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Here’s a little utility which allows you to match an integer against WMQ constants, or find WMQ bit flags it contains.

You might find it useful if you are looking at output from an application which prints WMQ fields as an integer, or in hex.
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We’re pleased to announce the availability of SupportPac MSL1: WebSphere MQ for Linux – Automatic Startup. It provides an init script which will start IBM WebSphere MQ queue managers when the system is started, and stop them cleanly when the system is shut down.

A configuration file allows system administrators to specify which local queue managers are to be controlled. The default behaviour is to control all local queue managers.

The supplied init script assumes the existence of an LSB-compliant init system – RedHat users may need to install a RedHat-supplied RPM named lsb.rpm or redhat-lsb.rpm to meet this requirement.

SupportPac MSL1 is available here

Once installed, see the man pages ibm.com-WebSphereMQ(8) and ibm.com-WebSphereMQ(5) for details of its configuration.

The SupportPacs system continues to expand – the most recent addition is the new WebSphere Business Process Management SupportPacs page.

Most of the SupportPacs on this page are related to WebSphere Business Modeler and WebSphere Business Monitor. However, there’s also a useful plugin for WebSphere Integration Developer that provides a wizard to help developers to use the MQ-CICS bridge. It also provides assistance with handling the MQCIH header required by the bridge. Worth a look if you need to call a CICS program across the bridge from a mediation or business process.

Emir Gaza (Consulting IT Specialist, Hursley Software Lab Services) and I are currently putting together a list of SSL gotchas based on our personal experiences and, of course, those of our customers. Our list covers many problems and solutions already well documented in the manuals (e.g. Error messages), but what we’re trying to do is compile a single list containing both common problems and those with sometimes cryptic solutions.

We aim to expand this list in future with more items and more detail, but for now, here’s the list we have compiled… Comments most welcome…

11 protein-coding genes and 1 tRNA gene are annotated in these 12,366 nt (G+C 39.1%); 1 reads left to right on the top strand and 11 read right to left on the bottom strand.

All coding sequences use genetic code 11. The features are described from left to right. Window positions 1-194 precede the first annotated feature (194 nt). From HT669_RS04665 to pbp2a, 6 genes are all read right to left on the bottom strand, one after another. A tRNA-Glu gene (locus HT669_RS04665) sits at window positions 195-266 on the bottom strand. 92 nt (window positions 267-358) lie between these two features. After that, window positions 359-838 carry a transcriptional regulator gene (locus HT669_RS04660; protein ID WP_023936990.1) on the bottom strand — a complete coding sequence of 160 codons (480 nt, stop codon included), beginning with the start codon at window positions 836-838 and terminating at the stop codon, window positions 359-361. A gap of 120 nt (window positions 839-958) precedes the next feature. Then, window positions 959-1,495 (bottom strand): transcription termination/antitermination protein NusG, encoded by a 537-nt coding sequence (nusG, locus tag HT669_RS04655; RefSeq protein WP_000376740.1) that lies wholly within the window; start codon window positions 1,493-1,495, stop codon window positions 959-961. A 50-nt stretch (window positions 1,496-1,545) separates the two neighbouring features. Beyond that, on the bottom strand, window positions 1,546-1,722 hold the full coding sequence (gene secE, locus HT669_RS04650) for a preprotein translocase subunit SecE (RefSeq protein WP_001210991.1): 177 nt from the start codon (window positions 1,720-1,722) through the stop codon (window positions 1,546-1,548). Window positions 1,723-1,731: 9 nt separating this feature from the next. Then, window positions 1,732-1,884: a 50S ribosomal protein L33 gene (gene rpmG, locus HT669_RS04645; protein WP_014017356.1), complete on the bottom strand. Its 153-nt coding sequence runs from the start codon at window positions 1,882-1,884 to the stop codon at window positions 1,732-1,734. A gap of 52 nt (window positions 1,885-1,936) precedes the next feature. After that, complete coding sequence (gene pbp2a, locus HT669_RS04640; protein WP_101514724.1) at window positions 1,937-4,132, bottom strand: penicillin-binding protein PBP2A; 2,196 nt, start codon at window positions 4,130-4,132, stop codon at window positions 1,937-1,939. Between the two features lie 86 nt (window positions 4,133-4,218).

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Update (13/12/2007): The contents of this post have since been largely superseded by the release of PowerShell cmdlets for WebSphere MQ.

A better way to do filtering

A follow-on post from WebSphere MQ scripting using PowerShell – part 2

In hindsight, my approach to filtering was too restrictive (filtering by name only). Instead, it would be better for the function to just return queue objects, and let the user use the built-in functions to filter on them as they want.

Display objects…

  • Choose which attributes you want to be outputted
  • Apply filters – return queues whose parameter(s) match certain filters (supporting complex queries with AND and OR)
  • Sort by a parameter

And do this for local or remote queue managers.

I’m leaving Display-WMQQueues as it is, and have started a new function – Get-WMQQueues – to do this.

This is much much better:

PS-WMQ DALE >  Get-WMQQueues | Select Name, CurrentDepth

Name                                                   CurrentDepth
----                                                   ------------
SYSTEM.ADMIN.ACCOUNTING.QUEUE                                     0
SYSTEM.ADMIN.ACTIVITY.QUEUE                                       0
SYSTEM.ADMIN.CHANNEL.EVENT                                        0
SYSTEM.ADMIN.COMMAND.QUEUE                                        0
SYSTEM.ADMIN.LOGGER.EVENT                                         0
SYSTEM.ADMIN.PERFM.EVENT                                          0
SYSTEM.ADMIN.QMGR.EVENT                                           1
SYSTEM.ADMIN.STATISTICS.QUEUE                                     0
SYSTEM.ADMIN.TRACE.ROUTE.QUEUE                                    0
SYSTEM.AUTH.DATA.QUEUE                                           54
SYSTEM.CHANNEL.INITQ                                              0
SYSTEM.CHANNEL.SYNCQ                                              0
SYSTEM.CICS.INITIATION.QUEUE                                      0
SYSTEM.CLUSTER.COMMAND.QUEUE                                      0
SYSTEM.CLUSTER.REPOSITORY.QUEUE                                   1
SYSTEM.CLUSTER.TRANSMIT.QUEUE                                     0
SYSTEM.DEAD.LETTER.QUEUE                                          0
SYSTEM.DEFAULT.INITIATION.QUEUE                                   0
SYSTEM.DEFAULT.LOCAL.QUEUE                                        0
SYSTEM.PENDING.DATA.QUEUE                                         0
TINY_QUEUE                                                       12

.

PS-WMQ DALE >  Get-WMQQueues | Select Name, CurrentDepth | Where { $_.CurrentDepth -gt 0 }